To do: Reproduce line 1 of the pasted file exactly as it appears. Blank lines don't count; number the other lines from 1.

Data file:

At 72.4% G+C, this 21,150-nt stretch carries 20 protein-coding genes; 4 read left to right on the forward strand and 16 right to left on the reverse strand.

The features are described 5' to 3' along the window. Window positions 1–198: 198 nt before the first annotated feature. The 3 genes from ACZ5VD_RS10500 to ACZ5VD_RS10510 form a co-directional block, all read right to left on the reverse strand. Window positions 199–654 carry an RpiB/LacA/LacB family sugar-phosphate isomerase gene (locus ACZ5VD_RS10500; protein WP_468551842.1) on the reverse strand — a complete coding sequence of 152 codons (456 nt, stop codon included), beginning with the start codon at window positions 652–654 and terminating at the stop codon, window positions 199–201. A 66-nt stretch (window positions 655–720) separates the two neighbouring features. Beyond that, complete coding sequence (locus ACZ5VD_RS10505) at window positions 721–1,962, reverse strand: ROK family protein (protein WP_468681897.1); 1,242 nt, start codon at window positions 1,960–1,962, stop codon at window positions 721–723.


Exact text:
At 72.4% G+C, this 21,150-nt stretch carries 20 protein-coding genes; 4 read left to right on the forward strand and 16 right to left on the reverse strand.